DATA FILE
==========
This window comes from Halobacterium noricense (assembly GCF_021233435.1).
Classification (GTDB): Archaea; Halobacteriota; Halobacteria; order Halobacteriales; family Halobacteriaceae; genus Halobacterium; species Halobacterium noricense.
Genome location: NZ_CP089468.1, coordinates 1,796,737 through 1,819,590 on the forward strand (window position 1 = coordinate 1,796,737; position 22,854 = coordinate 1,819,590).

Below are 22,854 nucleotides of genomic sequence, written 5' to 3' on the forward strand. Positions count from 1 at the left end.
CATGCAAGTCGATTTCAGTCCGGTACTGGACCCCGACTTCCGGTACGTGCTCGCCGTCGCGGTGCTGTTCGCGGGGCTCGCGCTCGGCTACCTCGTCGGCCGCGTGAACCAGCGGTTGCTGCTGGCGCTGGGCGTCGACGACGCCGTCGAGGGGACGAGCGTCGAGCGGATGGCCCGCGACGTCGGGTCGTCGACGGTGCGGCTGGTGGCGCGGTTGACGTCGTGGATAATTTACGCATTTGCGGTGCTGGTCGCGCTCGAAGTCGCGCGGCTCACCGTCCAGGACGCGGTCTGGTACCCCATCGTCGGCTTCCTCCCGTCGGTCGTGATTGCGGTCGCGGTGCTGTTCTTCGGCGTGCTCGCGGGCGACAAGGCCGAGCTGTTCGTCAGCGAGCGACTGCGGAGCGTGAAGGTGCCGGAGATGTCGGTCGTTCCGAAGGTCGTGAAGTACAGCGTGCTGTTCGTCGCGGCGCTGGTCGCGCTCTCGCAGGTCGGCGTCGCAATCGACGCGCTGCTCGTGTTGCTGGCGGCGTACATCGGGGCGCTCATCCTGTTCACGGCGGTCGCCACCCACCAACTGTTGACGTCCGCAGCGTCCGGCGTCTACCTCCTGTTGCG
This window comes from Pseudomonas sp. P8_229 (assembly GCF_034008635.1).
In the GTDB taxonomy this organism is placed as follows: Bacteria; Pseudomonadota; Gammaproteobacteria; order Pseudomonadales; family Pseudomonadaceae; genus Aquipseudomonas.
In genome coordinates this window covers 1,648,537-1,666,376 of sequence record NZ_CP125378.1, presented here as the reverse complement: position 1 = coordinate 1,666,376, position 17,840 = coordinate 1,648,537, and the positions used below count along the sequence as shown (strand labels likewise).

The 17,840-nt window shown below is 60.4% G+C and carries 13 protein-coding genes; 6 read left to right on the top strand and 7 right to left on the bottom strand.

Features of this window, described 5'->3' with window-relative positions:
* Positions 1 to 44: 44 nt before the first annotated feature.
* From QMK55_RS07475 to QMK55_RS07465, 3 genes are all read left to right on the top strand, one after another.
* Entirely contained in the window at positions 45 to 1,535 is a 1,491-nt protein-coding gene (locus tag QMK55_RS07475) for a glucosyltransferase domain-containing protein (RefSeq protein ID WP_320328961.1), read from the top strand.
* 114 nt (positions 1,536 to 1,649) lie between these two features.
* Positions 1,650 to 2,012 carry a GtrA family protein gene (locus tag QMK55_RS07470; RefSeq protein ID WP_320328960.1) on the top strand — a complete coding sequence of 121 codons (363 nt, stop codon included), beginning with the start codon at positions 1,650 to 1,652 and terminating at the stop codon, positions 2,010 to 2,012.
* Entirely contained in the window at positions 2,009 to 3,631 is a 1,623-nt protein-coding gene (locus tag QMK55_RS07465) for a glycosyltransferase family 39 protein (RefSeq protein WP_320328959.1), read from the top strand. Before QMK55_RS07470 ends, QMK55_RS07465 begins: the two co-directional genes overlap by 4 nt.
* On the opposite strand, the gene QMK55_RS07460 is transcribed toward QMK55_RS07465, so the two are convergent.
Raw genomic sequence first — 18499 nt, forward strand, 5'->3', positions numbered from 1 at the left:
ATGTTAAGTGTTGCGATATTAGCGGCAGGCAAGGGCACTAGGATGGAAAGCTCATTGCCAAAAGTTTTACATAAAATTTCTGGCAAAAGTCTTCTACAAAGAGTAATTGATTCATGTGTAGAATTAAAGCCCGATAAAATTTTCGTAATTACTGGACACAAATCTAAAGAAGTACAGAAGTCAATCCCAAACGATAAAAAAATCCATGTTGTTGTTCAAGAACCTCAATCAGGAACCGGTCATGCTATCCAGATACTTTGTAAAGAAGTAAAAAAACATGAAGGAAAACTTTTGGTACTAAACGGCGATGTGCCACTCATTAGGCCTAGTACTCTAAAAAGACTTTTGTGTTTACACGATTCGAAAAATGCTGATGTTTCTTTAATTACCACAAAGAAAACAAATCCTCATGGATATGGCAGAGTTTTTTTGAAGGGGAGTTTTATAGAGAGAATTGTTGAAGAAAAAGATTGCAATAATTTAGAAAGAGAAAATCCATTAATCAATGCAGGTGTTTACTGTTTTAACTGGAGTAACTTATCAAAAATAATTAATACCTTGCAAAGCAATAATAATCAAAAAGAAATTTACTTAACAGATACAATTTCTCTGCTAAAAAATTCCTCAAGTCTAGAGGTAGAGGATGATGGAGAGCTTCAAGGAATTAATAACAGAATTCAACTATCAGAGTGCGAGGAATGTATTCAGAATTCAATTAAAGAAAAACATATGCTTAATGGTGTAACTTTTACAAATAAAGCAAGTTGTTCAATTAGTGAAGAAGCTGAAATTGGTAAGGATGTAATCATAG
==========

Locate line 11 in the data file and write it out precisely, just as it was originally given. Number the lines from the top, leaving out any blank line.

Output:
* Positions 1 to 44: 44 nt before the first annotated feature.